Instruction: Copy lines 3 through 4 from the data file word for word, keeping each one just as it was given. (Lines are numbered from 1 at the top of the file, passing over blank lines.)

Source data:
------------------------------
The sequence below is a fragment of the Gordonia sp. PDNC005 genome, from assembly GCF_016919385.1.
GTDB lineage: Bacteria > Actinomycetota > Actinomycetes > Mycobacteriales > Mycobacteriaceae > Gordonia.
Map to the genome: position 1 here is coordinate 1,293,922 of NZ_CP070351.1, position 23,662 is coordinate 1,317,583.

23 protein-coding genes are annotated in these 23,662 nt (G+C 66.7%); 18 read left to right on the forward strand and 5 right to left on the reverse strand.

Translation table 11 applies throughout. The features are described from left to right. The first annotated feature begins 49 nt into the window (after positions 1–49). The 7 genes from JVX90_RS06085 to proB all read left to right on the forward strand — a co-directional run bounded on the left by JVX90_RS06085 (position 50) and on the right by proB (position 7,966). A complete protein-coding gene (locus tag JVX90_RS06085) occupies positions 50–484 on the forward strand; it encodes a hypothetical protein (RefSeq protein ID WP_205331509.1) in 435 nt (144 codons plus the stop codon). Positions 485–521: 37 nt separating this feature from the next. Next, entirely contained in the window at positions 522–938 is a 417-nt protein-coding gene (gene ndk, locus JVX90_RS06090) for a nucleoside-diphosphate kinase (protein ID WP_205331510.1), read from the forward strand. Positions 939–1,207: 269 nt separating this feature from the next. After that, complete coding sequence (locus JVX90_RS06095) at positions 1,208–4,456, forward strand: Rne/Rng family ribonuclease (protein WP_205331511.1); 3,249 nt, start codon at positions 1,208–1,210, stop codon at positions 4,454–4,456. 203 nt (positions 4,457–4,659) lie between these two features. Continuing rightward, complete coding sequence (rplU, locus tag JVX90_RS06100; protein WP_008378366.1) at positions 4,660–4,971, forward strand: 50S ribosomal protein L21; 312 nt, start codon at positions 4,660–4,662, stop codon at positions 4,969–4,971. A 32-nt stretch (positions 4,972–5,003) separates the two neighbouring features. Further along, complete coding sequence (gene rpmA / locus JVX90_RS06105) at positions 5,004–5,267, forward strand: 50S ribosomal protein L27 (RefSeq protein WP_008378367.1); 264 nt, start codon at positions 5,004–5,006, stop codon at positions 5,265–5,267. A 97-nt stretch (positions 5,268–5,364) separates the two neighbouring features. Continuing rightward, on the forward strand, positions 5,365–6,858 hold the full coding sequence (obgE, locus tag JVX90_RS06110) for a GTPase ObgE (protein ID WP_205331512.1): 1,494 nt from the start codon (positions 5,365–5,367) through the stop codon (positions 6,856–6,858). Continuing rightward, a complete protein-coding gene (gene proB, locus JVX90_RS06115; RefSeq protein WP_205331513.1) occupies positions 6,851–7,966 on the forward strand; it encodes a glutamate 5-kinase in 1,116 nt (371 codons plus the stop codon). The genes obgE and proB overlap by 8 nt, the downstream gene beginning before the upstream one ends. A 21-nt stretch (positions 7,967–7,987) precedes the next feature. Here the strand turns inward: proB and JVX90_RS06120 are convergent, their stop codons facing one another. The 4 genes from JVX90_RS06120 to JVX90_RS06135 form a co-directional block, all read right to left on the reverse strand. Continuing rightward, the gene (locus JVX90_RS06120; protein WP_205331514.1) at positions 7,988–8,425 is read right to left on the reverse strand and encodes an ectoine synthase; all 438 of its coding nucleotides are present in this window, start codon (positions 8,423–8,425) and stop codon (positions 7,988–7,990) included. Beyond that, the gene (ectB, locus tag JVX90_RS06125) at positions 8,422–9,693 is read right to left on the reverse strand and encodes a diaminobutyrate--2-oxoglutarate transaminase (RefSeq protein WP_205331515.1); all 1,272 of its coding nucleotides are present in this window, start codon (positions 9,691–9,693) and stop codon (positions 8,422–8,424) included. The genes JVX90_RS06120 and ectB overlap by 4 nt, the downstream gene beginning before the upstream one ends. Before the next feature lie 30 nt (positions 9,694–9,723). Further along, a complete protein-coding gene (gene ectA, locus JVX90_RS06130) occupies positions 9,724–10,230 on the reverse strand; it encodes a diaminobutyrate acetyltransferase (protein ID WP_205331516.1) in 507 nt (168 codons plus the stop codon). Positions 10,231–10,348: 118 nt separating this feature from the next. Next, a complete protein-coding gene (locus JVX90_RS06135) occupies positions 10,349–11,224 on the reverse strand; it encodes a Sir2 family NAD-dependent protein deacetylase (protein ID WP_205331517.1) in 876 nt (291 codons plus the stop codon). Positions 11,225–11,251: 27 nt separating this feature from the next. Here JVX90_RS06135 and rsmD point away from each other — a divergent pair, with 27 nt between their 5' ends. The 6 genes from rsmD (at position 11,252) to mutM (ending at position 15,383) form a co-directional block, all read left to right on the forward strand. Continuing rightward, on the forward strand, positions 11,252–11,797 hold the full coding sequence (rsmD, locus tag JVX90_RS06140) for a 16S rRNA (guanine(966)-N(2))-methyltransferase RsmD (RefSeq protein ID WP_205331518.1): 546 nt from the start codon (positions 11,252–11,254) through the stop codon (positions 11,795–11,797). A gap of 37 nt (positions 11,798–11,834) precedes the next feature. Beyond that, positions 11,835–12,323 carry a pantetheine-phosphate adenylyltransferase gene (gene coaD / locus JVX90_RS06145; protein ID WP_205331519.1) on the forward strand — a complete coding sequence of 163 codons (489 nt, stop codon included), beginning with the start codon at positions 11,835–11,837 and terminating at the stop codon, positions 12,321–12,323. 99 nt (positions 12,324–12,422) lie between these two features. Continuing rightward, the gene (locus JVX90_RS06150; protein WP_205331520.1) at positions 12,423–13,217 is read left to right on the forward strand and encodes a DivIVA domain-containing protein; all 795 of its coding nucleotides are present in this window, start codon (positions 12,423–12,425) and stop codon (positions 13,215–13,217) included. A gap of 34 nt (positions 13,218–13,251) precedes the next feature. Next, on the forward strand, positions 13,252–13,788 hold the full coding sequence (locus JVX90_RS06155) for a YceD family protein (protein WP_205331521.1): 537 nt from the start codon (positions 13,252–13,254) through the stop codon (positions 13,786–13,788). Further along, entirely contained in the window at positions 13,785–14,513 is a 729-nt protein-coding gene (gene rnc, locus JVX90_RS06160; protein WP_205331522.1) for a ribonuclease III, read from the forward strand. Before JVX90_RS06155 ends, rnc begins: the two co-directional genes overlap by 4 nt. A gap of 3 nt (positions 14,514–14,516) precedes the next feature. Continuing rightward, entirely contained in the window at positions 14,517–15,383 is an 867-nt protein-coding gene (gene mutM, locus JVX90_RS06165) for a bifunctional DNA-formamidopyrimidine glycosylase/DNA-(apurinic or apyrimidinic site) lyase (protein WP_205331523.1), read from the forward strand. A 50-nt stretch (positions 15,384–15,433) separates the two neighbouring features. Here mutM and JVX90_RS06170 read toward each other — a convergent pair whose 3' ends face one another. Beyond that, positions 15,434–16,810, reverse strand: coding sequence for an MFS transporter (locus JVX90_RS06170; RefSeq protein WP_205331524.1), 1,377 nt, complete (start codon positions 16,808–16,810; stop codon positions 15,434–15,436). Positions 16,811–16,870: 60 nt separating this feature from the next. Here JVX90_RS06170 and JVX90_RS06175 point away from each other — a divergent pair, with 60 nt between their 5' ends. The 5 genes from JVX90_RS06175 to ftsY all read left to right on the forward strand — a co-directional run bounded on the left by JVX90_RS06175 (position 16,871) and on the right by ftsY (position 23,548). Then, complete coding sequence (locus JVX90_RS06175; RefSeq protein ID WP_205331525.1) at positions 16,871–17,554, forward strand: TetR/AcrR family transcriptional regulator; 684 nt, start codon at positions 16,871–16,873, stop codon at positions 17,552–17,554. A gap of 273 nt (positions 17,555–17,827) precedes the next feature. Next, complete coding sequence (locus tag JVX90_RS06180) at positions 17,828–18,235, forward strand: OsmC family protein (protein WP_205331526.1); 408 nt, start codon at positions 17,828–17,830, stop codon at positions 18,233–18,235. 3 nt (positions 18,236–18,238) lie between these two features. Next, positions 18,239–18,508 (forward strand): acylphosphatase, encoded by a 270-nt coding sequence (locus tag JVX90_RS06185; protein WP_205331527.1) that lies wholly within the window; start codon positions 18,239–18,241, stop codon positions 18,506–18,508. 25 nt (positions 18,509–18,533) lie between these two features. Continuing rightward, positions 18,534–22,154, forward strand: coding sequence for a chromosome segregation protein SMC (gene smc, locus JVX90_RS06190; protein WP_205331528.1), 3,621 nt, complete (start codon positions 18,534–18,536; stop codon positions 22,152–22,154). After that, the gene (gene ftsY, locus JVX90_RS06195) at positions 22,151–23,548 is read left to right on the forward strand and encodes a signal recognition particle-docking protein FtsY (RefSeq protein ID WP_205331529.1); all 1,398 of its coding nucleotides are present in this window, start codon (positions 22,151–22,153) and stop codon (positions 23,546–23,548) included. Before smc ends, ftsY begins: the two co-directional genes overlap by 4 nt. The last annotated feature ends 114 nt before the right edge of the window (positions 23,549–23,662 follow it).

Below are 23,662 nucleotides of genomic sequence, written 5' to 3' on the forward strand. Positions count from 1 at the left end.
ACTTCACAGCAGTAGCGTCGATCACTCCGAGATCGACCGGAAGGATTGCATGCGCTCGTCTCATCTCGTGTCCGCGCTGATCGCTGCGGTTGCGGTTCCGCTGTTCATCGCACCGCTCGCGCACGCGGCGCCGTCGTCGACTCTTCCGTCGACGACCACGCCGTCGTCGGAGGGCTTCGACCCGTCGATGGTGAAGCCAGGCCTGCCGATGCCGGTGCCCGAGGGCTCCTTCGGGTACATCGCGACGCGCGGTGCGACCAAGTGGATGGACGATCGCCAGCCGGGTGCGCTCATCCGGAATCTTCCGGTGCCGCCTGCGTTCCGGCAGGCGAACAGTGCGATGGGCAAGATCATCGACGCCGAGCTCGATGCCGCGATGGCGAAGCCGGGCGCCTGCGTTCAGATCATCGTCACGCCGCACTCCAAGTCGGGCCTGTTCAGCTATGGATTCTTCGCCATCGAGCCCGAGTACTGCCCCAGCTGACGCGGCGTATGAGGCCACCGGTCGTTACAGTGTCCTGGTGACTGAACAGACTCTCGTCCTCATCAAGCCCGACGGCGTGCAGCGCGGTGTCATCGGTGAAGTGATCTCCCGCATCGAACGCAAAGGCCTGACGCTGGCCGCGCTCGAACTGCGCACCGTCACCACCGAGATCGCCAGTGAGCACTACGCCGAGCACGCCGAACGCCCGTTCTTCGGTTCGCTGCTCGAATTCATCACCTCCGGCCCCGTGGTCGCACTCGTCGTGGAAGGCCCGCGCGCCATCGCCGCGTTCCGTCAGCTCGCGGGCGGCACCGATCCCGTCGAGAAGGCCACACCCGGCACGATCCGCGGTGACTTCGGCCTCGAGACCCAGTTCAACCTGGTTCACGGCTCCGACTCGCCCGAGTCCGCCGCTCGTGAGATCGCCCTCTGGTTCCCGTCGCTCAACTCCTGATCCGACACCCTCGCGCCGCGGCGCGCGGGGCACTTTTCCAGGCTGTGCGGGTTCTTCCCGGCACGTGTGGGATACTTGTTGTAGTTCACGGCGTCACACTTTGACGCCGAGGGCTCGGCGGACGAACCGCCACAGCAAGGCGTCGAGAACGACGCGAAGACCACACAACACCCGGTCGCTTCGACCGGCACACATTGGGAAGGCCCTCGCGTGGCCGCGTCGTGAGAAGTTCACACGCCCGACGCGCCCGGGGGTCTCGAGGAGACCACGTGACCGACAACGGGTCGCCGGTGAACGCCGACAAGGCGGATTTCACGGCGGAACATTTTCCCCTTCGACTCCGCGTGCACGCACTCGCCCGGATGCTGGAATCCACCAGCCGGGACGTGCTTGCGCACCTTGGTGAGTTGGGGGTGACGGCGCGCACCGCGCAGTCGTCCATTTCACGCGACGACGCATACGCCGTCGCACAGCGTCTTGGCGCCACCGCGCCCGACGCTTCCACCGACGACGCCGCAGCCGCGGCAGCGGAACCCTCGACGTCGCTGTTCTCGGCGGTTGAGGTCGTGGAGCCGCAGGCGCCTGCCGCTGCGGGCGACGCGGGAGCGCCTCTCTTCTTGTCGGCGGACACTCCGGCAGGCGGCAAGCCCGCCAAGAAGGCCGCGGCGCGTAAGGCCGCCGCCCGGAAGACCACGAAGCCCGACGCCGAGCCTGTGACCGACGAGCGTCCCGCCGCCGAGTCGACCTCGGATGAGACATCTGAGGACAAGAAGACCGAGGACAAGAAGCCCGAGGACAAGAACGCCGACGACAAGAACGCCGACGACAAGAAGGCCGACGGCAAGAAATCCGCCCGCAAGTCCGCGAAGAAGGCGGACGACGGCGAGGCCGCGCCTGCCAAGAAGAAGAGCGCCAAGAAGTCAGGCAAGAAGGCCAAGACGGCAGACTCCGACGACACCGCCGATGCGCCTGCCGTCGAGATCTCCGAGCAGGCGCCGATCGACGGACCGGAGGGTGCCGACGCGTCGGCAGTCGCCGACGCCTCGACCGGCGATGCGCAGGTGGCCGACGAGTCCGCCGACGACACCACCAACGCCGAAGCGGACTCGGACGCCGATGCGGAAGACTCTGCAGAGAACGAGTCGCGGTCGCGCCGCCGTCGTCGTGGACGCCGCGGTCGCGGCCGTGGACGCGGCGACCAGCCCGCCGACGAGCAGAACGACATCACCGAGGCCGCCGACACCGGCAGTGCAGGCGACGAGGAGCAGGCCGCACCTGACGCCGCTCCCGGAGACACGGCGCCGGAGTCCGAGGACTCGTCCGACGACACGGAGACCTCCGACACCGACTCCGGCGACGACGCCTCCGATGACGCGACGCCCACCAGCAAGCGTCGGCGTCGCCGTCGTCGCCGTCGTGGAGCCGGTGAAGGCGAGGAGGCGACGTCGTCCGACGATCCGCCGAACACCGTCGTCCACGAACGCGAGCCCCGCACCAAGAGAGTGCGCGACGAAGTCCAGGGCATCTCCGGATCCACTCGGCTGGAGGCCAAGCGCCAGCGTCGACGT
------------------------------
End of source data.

Map to the genome: position 1 here is coordinate 1,293,922 of NZ_CP070351.1, position 23,662 is coordinate 1,317,583.

23 protein-coding genes are annotated in these 23,662 nt (G+C 66.7%); 18 read left to right on the forward strand and 5 right to left on the reverse strand.